MADELEINE BRAND, Host:
A story now about a country that seems to violate the laws of the economic universe. It has one of the lowest poverty rates in the world, low unemployment, a steadily growing economy and almost no corruption. That country is Denmark.
Our Planet Money correspondent David Kestenbaum recently visited to find out if things are really as perfect as they seem.
DAVID KESTENBAUM: By one survey, the Danish people are the happiest in the world. And on this day, even though it's pitch dark - it's 4:00 in the afternoon and it's raining - people are out on their bicycles and remarkably chipper.
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KESTENBAUM: I took a walk with economist Ole Petersen at the Copenhagen Business School. He pointed out one strange thing: The government buildings, built centuries ago, they're gigantic.
OLE PETERSEN: All the buildings in downtown Copenhagen and the Royal Castle, the Parliament Building, the ministries are oversized.
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KESTENBAUM: The buildings are too big here.
PETERSEN: Yeah, they were built for an empire and now they exist in one of the smallest states in the world.
KESTENBAUM: It turns out the government today has no problem filling those buildings. If you're one of those people who think the U.S. has big government, well, there is big government and then there is Denmark. The Danish government looks after everyone, provides free high-quality education, free high-quality health care. Of course, it's not really free. Denmark has some of the highest taxes in the world; just getting a cup of coffee costs more.
ILYA NORDRUM: Okay, that's coffee latte?
Unidentified Man: Cino.
NORDRUM: Cappuccino, okay.
KESTENBAUM: How much is that?
KESTENBAUM: And how much is tax?
NORDRUM: How much is what?
NORDRUM: Tax, 25 percent.
KESTENBAUM: That's pretty high.
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NORDRUM: It's excellent. Actually, I'm Swedish. They have it much better in Denmark because they have higher taxes.
KESTENBAUM: That tax-loving woman was Ilya Nordrum. And that tax, it's nothing. Buy a car, you'll pay 200 percent tax. That's right. Instead of paying, say, $20,000 you'd have to pay $60,000.
A headline from a Danish newspaper last year read, Denmark Keeps World Tax Title, for the highest taxes in the world. Income tax is high even for the middle class. And yet, a lot of people are okay with it.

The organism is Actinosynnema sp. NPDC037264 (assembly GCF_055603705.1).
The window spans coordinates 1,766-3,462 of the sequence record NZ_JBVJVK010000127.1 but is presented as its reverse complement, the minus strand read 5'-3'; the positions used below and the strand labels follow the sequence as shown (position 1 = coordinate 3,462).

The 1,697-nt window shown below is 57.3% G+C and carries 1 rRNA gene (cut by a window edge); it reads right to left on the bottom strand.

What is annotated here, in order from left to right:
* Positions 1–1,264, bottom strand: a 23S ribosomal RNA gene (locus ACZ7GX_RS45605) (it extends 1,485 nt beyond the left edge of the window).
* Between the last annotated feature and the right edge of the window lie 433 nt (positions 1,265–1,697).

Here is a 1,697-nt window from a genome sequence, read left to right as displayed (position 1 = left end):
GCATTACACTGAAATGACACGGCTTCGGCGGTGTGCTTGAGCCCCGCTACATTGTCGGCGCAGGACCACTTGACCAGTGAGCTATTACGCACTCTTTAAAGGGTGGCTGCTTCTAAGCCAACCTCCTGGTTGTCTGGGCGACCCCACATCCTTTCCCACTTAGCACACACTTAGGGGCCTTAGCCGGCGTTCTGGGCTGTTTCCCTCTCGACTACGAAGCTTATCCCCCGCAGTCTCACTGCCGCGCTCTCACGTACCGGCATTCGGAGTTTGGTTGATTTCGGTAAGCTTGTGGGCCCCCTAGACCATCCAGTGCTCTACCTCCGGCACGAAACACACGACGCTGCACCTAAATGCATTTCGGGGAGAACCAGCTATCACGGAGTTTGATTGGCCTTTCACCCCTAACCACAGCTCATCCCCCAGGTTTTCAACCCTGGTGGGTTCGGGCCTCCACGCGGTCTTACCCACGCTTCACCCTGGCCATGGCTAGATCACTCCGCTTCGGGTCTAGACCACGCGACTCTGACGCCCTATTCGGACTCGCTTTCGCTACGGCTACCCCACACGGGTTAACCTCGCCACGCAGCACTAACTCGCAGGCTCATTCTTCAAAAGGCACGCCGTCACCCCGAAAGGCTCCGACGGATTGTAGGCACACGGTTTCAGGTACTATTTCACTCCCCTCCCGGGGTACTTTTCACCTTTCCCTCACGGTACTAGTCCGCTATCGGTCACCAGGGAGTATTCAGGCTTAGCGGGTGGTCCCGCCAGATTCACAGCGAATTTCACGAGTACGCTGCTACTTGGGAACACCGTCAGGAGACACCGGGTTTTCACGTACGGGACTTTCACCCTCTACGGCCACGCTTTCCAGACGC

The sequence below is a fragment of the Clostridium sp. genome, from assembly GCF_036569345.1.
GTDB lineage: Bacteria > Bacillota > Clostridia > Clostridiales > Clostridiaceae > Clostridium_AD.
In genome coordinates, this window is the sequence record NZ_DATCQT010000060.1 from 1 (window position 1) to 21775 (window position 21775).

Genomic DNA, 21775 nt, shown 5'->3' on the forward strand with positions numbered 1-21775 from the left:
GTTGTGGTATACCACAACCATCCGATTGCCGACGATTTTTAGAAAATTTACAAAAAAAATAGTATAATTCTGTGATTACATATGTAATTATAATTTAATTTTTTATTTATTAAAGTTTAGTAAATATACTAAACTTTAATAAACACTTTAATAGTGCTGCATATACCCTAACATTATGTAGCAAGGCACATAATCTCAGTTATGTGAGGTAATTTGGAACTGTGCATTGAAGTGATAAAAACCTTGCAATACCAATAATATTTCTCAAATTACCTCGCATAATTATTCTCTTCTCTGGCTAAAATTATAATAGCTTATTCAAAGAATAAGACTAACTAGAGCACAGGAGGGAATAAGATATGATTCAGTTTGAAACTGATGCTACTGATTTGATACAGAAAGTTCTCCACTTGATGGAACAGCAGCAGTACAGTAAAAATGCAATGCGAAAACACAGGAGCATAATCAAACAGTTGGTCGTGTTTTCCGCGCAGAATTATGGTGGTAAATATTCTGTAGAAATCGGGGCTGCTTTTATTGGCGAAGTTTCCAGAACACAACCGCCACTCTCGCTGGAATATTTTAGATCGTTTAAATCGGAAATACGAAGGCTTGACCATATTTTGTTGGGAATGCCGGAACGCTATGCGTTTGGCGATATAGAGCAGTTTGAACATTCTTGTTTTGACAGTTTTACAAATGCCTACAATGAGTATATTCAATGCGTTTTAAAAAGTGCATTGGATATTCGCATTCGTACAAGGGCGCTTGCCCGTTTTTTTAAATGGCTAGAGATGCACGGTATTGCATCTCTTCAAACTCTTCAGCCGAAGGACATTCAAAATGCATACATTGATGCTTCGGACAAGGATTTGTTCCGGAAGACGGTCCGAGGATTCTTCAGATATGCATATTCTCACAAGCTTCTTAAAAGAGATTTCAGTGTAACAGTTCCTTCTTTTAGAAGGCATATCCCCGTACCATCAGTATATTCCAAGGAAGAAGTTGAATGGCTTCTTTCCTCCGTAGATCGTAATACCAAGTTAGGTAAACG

Seena Bauolason(ph) is a student.
SEENA BAUOLASON: I think it is terrific.
KESTENBAUM: You think paying taxes is terrific?
BAUOLASON: I do actually think it is terrific. And I...
(SOUNDBITE OF LAUGHTER)
BAUOLASON: ... I get a little bit angry because constantly in Denmark, there's this talk that we have to lower the taxes, lower the taxes, lower the taxes.
KESTENBAUM: Danes do get things for their taxes. If you lose your job, you can collect unemployment insurance for up to four years.
When I sat down with the economist Ole Petersen, he told me there is a downside.
PETERSEN: Some people will take the opportunity to stay unemployed because they're paid to stay unemployed.
KESTENBAUM: That means a slightly slower growing economy.
PETERSEN: Yeah, there's a kind of slack in the system.
KESTENBAUM: Denmark has an interesting kind of hybrid economy. It has this huge welfare state, but it has also fiercely embraced a lot of free market ideas. The unemployment benefits are generous, but it's also very easy to fire people. That makes the economy nimble. Employers can get rid of workers when they don't need them and hire them back quickly when they do. Petersen says losing your job here is just not that big a deal.
Now, all countries face choices like this: How do you want to set up your economy? Those decisions shape how you live and your psychology. In Denmark, for instance, there aren't severe class distinctions because the poor get helped, the rich get taxed, so everyone gets squashed into a big, fat middle class.
One economist told me: Look, we don't have any geniuses and we don't have the best pro athletes - they leave because of the high taxes - but overall we're doing well.
That doing well thing though, it worries Per Gullestrup. He runs a medium-sized shipping company, the Clipper Group.
PER GULLESTRUP: A big difference between Denmark and the States is, for example, if you go to a football match - any sports activity - you know, whether you win or lose, it's not so important. You participate. You didn't win, but you participated, where in America, second place doesn't figure.
And we don't have that killer instinct. And I feel that that's dangerous because we have this attitude, you know, we're doing fine, we've done well so far, but that doesn't mean you're always going to do well.
KESTENBAUM: Ole Petersen, the economist, likes a lot of things about his country's economy. But he says one danger with big government, big welfare programs is that they don't shrink. They get bigger and bigger and bigger.
PETERSEN: And the threat, of course, or the challenge, of course, is that the welfare state could become so big that the economy could collapse because it's so big.
KESTENBAUM: Do you worry about that?
KESTENBAUM: That's the thing about economies that look like miracles - they don't always last. Denmark could stumble but so could the United States.
David Kestenbaum, NPR News.
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